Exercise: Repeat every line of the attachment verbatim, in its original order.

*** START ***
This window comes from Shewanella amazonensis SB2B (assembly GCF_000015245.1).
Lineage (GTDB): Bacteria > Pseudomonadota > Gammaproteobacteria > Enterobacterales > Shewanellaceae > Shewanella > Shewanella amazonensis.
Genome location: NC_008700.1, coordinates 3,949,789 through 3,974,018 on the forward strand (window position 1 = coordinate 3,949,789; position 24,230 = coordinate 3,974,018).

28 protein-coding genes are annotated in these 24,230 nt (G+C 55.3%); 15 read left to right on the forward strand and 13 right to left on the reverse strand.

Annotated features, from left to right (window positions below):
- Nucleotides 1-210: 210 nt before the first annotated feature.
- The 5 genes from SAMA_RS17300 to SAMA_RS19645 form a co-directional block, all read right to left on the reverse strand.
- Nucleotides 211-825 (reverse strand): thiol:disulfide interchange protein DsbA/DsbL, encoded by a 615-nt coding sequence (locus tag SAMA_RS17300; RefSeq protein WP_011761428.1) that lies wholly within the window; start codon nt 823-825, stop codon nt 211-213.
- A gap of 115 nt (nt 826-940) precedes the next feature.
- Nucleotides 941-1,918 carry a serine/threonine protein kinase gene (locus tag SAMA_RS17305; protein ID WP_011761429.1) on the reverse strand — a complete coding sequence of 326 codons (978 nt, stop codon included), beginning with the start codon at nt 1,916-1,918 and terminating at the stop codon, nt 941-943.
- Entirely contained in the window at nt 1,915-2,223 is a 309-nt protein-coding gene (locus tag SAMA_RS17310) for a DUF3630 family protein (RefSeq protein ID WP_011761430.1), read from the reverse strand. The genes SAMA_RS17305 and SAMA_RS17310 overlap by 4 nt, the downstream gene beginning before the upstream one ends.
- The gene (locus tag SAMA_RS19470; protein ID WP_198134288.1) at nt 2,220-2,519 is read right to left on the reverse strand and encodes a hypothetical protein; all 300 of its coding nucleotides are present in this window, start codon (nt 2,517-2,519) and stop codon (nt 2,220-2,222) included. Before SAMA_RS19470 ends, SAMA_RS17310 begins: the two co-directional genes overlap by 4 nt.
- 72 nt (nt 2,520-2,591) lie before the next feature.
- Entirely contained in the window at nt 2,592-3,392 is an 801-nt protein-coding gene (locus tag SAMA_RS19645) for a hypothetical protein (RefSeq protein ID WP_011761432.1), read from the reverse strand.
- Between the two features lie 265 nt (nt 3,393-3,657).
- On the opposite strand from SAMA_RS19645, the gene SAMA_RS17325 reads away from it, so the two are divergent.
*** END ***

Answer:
This window comes from Shewanella amazonensis SB2B (assembly GCF_000015245.1).
Lineage (GTDB): Bacteria > Pseudomonadota > Gammaproteobacteria > Enterobacterales > Shewanellaceae > Shewanella > Shewanella amazonensis.
Genome location: NC_008700.1, coordinates 3,949,789 through 3,974,018 on the forward strand (window position 1 = coordinate 3,949,789; position 24,230 = coordinate 3,974,018).

28 protein-coding genes are annotated in these 24,230 nt (G+C 55.3%); 15 read left to right on the forward strand and 13 right to left on the reverse strand.

Annotated features, from left to right (window positions below):
- Nucleotides 1-210: 210 nt before the first annotated feature.
- The 5 genes from SAMA_RS17300 to SAMA_RS19645 form a co-directional block, all read right to left on the reverse strand.
- Nucleotides 211-825 (reverse strand): thiol:disulfide interchange protein DsbA/DsbL, encoded by a 615-nt coding sequence (locus tag SAMA_RS17300; RefSeq protein WP_011761428.1) that lies wholly within the window; start codon nt 823-825, stop codon nt 211-213.
- A gap of 115 nt (nt 826-940) precedes the next feature.
- Nucleotides 941-1,918 carry a serine/threonine protein kinase gene (locus tag SAMA_RS17305; protein ID WP_011761429.1) on the reverse strand — a complete coding sequence of 326 codons (978 nt, stop codon included), beginning with the start codon at nt 1,916-1,918 and terminating at the stop codon, nt 941-943.
- Entirely contained in the window at nt 1,915-2,223 is a 309-nt protein-coding gene (locus tag SAMA_RS17310) for a DUF3630 family protein (RefSeq protein ID WP_011761430.1), read from the reverse strand. The genes SAMA_RS17305 and SAMA_RS17310 overlap by 4 nt, the downstream gene beginning before the upstream one ends.
- The gene (locus tag SAMA_RS19470; protein ID WP_198134288.1) at nt 2,220-2,519 is read right to left on the reverse strand and encodes a hypothetical protein; all 300 of its coding nucleotides are present in this window, start codon (nt 2,517-2,519) and stop codon (nt 2,220-2,222) included. Before SAMA_RS19470 ends, SAMA_RS17310 begins: the two co-directional genes overlap by 4 nt.
- 72 nt (nt 2,520-2,591) lie before the next feature.
- Entirely contained in the window at nt 2,592-3,392 is an 801-nt protein-coding gene (locus tag SAMA_RS19645) for a hypothetical protein (RefSeq protein ID WP_011761432.1), read from the reverse strand.
- Between the two features lie 265 nt (nt 3,393-3,657).
- On the opposite strand from SAMA_RS19645, the gene SAMA_RS17325 reads away from it, so the two are divergent.